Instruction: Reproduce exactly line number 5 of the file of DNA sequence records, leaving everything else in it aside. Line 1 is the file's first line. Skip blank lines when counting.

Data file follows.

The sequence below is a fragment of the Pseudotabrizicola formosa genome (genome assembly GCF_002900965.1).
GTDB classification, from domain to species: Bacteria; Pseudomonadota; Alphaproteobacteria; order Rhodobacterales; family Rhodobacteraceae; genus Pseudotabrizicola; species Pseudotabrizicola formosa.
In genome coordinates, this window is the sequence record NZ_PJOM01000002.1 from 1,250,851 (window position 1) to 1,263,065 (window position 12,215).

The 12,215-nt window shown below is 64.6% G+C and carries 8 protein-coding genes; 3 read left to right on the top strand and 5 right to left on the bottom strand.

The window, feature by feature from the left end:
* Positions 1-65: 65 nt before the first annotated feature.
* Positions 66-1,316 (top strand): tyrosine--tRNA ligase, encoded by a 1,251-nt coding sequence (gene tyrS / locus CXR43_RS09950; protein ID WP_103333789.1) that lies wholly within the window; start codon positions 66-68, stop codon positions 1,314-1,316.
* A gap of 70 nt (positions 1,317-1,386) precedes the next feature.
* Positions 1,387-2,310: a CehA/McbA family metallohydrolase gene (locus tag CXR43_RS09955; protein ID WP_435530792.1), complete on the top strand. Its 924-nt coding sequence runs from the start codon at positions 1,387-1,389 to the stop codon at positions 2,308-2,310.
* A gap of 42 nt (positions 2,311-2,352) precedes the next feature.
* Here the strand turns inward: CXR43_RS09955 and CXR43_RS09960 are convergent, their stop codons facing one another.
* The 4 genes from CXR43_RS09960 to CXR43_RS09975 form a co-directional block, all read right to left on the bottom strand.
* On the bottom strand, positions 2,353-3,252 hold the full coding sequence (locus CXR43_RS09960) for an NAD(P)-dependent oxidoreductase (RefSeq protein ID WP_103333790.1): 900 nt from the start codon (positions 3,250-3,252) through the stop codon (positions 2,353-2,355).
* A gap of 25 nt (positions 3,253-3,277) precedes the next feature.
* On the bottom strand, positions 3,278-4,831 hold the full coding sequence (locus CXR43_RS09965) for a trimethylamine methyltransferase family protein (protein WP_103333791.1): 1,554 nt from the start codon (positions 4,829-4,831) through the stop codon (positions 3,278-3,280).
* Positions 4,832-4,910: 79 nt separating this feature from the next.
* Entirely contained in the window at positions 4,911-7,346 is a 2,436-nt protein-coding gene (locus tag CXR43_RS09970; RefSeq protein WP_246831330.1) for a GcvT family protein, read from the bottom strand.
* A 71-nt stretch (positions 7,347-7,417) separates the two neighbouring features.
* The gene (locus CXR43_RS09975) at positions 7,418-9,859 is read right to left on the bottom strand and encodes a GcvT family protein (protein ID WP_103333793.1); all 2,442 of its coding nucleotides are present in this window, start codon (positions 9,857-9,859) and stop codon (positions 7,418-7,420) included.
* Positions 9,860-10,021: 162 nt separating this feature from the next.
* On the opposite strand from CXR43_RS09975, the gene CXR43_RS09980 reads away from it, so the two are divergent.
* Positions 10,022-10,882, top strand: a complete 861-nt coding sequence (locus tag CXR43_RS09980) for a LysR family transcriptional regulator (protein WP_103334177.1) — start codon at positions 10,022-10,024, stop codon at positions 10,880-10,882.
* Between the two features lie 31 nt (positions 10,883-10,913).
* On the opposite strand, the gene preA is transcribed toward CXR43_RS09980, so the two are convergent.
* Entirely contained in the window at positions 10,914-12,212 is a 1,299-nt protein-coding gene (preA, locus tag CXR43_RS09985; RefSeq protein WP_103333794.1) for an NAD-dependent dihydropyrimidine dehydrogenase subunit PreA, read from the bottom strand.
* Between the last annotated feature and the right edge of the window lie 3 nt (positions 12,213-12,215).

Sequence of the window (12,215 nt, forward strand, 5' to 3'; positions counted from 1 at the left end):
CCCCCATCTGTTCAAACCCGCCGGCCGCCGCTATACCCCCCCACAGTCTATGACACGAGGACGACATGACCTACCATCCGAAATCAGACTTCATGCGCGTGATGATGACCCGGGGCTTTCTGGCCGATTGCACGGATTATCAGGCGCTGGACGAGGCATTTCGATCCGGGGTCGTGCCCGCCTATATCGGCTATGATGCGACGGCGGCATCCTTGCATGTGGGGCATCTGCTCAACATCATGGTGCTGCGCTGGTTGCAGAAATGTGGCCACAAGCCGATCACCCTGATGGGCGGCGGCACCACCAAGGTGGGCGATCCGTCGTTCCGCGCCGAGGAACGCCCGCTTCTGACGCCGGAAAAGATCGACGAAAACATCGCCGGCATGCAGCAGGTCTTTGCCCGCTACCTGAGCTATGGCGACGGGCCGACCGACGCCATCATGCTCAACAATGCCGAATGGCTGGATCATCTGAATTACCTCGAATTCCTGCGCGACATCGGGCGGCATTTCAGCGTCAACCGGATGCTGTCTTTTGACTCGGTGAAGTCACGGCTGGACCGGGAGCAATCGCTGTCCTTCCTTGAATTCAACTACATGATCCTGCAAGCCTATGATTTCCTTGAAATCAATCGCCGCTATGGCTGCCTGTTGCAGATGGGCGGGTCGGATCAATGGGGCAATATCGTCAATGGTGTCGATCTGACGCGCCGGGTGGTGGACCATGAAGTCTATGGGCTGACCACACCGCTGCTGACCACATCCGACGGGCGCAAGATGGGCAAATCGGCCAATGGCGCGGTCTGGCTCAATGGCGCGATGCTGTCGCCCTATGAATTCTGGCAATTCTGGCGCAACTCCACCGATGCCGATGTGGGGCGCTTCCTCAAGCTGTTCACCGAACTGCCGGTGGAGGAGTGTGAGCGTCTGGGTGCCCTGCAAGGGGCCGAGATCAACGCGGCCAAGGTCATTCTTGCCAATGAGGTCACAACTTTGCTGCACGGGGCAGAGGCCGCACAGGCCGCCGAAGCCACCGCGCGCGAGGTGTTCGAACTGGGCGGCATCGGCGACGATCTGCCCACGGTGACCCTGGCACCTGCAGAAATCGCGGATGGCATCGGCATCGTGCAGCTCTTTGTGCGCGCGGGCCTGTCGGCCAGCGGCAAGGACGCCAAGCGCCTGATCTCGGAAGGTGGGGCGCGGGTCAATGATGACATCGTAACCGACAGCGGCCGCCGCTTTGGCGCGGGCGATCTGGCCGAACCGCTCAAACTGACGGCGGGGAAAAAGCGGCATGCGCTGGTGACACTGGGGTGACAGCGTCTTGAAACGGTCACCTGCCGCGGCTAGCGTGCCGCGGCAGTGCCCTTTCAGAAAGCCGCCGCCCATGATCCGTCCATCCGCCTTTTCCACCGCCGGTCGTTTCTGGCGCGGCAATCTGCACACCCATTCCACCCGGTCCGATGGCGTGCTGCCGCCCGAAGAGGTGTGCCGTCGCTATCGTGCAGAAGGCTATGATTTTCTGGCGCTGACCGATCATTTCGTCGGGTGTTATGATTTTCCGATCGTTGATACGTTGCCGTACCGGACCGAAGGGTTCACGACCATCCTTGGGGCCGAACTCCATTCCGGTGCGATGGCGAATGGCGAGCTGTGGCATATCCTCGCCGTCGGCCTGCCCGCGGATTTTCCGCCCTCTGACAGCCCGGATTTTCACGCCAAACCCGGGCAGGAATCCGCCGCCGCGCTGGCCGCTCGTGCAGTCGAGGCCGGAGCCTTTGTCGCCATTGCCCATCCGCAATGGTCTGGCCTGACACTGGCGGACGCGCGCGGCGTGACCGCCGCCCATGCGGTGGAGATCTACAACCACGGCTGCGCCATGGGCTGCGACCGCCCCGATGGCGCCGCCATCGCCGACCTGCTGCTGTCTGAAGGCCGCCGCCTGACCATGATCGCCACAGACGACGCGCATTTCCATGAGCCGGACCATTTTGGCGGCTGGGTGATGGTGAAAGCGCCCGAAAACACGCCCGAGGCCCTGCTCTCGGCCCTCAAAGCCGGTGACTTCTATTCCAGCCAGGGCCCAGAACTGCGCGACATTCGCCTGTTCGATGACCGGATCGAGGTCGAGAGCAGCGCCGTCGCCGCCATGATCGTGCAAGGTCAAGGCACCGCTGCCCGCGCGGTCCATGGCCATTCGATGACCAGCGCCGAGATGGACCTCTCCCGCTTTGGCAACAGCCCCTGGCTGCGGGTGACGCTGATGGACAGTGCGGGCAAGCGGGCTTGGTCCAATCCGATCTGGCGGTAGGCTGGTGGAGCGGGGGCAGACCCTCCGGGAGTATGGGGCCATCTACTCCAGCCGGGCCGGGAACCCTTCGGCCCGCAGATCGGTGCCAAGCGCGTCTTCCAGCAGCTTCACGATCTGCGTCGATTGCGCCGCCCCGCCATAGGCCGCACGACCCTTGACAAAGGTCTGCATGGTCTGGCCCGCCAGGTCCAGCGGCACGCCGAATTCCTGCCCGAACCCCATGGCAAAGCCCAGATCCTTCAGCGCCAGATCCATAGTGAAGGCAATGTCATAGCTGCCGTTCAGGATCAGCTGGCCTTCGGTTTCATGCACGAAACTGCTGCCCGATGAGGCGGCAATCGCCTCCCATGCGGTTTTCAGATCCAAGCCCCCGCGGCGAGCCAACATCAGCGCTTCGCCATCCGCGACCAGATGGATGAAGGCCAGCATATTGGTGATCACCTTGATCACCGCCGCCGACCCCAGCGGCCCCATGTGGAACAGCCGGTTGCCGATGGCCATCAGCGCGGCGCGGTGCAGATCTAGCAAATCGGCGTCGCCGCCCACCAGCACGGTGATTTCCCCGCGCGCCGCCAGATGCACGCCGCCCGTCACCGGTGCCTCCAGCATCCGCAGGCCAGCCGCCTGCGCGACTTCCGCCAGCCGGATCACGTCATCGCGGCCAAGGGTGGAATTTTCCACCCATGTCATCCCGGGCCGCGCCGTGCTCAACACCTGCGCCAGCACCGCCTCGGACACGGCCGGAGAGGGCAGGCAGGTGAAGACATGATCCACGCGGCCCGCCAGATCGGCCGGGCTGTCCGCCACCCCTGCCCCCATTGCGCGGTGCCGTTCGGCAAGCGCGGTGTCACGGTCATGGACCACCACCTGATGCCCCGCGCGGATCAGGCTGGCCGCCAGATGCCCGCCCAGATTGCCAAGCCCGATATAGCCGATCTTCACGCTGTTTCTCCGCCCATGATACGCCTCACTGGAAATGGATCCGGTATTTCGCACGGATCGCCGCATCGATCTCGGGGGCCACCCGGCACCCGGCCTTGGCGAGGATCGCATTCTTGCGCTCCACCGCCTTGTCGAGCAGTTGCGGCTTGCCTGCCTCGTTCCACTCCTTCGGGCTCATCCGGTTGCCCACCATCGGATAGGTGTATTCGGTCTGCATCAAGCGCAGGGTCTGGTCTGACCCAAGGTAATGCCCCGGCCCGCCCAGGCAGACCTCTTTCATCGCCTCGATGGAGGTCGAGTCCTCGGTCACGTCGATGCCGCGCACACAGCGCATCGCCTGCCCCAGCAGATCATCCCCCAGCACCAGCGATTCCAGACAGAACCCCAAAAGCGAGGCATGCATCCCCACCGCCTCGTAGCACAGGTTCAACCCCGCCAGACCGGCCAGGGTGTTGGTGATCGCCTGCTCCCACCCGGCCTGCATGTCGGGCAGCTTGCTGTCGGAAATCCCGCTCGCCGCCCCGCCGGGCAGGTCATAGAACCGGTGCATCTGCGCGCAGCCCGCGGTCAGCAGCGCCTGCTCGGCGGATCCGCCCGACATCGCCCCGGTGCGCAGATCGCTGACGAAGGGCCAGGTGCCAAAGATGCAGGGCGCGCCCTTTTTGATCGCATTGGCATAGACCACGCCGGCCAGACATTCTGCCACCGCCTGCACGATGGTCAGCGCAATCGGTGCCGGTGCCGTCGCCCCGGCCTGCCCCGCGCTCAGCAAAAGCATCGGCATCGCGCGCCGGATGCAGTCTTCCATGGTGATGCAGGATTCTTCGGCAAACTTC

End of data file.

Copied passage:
The window, feature by feature from the left end: